Day 2 – Friday

Friday arrives with a wet splodge. After a night of heavy rain we awake bleary and a little bit damp. I am immediately dispatched to procure cups of tea from the Community cafe, and have a crafty Welsh cake before embarking on the muddy trek back to the tent. We eventually sort ourselves out and headoff to the main festival site for brekkers before plotting our days entertainment.

First act of the day for me is Stephen J Adams on the tiny Walled Garden stage. The Broken Family Band were one of my favorite bands of the noughties; sharp, witty, often dark and cynical lyrics allied to great tunes, lent a slight Country tinge courtesy of Adams voice. He was in fine form today, despite the drizzly weather, backed up by a second guitarist, his set a mixture of songs old and new, plus a couple of obscure covers. Tears of Happiness, a song about Satanism and kind of an answer song to the old BFB track, Living in Sin was a real highlight, and I found myself singing along wildly. As ever his black sense of humor was to the fore in his between song banter; proclaiming, before the song Togetherness, that at least we now know who all the racists are… And where they live. He seemed to be really enjoying himself, and I saw him wandering round the site with partner and child several times over the weekend so clearly was making a weekend of it.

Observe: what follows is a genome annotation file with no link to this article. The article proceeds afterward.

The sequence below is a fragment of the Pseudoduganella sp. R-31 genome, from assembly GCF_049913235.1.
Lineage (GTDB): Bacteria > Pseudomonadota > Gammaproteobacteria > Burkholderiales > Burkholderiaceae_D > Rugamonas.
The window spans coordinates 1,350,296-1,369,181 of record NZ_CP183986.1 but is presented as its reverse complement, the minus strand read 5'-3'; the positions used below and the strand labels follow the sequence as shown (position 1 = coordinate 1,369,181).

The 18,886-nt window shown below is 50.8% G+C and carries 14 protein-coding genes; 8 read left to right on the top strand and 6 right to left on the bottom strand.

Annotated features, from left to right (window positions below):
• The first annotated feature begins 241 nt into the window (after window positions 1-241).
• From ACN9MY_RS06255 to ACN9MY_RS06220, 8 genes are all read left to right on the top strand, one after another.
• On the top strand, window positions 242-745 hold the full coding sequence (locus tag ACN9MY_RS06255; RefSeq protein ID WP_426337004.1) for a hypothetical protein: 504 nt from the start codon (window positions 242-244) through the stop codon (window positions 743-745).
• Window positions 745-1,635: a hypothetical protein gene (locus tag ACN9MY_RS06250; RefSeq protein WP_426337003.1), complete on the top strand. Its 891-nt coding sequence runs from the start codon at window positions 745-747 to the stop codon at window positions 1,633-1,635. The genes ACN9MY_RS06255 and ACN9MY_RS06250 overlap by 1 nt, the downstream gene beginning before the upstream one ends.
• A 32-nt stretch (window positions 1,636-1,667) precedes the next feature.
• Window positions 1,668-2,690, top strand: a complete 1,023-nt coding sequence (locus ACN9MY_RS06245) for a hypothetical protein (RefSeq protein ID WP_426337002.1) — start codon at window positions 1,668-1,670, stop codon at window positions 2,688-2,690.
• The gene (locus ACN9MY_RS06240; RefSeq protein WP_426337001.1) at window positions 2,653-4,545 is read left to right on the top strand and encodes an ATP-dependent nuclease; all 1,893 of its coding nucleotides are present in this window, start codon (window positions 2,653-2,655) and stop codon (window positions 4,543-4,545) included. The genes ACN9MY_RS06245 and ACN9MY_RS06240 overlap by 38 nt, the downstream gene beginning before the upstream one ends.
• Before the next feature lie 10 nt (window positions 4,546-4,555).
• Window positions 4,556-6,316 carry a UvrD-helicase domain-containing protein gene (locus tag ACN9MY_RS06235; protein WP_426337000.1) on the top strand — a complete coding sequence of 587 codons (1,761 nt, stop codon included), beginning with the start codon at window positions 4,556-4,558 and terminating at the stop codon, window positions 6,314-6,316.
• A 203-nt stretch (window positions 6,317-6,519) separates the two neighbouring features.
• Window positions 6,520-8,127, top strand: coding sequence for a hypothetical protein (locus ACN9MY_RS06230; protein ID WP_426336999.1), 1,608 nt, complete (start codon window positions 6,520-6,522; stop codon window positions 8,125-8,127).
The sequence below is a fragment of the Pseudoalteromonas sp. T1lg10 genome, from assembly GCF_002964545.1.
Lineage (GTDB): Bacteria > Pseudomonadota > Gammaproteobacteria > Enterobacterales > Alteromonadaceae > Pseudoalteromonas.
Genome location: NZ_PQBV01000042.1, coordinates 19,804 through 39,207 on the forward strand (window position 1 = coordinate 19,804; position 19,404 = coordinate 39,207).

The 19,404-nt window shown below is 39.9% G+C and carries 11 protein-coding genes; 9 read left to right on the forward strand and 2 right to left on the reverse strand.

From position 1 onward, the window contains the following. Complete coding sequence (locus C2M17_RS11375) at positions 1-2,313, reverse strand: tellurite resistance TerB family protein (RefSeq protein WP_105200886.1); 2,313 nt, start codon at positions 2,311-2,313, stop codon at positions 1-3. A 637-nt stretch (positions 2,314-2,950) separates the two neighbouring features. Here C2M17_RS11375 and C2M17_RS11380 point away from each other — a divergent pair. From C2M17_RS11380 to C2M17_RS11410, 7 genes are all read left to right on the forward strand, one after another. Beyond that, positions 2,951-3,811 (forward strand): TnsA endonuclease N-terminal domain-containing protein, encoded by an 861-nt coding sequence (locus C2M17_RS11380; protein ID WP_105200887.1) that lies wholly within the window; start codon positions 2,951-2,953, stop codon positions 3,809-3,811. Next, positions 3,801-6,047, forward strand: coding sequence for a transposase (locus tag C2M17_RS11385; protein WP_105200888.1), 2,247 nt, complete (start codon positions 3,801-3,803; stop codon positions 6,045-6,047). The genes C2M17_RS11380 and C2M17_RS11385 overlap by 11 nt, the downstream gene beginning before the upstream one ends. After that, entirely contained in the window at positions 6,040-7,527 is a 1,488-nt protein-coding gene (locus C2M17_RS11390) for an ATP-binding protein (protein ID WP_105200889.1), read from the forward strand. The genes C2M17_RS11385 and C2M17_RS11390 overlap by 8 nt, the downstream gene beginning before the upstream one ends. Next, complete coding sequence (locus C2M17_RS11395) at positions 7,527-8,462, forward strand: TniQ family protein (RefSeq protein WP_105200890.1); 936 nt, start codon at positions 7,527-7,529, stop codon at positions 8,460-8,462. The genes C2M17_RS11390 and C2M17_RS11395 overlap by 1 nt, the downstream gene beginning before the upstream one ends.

Next we head over to the main stage for Meilyr Jones, and as if on cue the clouds part and the sunshine floods down upon the Mountain Stage. Tall, thin, shoeless, dressed like he’d forgotten to take off his school uniform, and very Welsh, Meilyr was about to win the day at Greenman. Kicking off with the upbeat Dexys-like burst of How to Recognize a Work of Art, the addition of a trumpet player to the live line up makes all the difference. Great tunes allied to a hugely likeable stage presence makes for the perfect Friday afternoons entertainment. Angular like Jarvis, but without the sleeze, he was a non-stop ball of energy; his foray into the audience seeming perfectly reasonable rather than an annoying affectation. After an ebullient Featured Artist Set closer he hung around the the front of the stage, selling CDs and t-shirts, signing autographs and chatting to everyone. And as he went, the sunshine went with him.